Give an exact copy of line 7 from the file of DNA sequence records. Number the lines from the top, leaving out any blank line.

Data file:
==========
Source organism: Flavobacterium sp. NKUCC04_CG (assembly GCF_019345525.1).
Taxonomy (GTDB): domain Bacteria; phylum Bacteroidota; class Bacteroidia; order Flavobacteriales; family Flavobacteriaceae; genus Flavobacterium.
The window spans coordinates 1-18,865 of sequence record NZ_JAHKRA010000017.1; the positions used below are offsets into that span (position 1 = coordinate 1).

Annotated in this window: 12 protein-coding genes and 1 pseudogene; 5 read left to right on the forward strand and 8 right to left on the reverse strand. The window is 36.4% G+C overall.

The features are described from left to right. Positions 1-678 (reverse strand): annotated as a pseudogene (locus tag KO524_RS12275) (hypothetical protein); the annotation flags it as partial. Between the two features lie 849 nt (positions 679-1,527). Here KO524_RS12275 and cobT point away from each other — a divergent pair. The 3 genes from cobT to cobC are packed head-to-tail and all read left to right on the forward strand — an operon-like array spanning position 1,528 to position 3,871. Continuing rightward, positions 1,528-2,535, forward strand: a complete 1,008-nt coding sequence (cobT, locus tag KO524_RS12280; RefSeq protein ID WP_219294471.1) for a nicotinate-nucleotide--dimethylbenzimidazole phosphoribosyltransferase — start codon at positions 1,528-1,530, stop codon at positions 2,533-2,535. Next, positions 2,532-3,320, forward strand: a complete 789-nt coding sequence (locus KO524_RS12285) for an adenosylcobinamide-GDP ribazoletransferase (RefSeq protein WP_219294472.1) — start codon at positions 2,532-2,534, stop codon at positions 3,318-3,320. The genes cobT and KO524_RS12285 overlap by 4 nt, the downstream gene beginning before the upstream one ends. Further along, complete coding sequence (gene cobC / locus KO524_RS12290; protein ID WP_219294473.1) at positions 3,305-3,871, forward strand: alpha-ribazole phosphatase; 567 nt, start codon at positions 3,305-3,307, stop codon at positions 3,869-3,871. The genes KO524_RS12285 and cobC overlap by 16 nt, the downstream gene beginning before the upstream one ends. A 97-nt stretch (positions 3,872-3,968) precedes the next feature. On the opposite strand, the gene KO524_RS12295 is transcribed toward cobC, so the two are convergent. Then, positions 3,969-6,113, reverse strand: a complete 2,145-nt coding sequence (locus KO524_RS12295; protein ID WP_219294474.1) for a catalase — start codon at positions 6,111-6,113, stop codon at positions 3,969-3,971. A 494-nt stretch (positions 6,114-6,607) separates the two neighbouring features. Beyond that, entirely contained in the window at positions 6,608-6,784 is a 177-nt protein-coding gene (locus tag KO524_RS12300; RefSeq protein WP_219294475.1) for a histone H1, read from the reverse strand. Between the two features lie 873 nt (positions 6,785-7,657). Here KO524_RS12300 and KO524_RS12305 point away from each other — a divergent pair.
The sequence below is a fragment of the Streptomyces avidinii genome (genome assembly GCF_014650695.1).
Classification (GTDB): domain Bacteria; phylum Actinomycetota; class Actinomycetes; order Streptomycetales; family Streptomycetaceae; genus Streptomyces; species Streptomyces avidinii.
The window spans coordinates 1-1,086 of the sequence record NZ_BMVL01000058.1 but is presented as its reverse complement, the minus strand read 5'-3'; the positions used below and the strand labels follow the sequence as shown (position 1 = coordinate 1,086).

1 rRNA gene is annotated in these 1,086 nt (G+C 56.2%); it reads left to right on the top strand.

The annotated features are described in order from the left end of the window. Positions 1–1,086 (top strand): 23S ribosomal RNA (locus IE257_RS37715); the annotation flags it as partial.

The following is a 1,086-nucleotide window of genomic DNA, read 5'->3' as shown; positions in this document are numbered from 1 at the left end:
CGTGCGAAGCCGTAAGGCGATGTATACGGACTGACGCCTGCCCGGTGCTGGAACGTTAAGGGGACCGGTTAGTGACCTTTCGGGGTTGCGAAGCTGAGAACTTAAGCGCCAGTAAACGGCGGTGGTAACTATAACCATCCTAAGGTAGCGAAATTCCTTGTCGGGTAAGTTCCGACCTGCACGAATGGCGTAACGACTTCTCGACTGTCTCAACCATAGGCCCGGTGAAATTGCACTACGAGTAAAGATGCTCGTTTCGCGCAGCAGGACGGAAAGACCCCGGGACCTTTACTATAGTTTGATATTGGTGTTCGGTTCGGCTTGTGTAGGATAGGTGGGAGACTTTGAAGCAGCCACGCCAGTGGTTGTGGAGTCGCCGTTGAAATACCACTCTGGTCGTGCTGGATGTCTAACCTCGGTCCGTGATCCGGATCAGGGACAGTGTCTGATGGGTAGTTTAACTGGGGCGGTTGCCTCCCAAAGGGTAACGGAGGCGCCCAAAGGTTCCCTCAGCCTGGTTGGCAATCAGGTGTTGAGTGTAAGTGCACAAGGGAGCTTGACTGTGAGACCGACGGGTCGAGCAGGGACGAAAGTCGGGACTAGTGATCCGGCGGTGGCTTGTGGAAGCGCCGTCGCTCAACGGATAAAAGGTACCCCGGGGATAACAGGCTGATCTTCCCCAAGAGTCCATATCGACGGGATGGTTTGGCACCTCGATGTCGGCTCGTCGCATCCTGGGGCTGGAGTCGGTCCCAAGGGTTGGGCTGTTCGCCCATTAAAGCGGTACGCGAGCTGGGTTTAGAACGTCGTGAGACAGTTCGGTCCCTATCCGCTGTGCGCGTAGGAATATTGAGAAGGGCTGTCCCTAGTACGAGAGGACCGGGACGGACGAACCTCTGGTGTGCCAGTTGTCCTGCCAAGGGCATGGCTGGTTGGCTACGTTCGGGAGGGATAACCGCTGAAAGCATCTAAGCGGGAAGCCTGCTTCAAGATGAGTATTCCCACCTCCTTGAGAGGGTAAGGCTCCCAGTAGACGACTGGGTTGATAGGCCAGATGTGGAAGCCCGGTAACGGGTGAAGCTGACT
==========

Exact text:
Classification (GTDB): domain Bacteria; phylum Actinomycetota; class Actinomycetes; order Streptomycetales; family Streptomycetaceae; genus Streptomyces; species Streptomyces avidinii.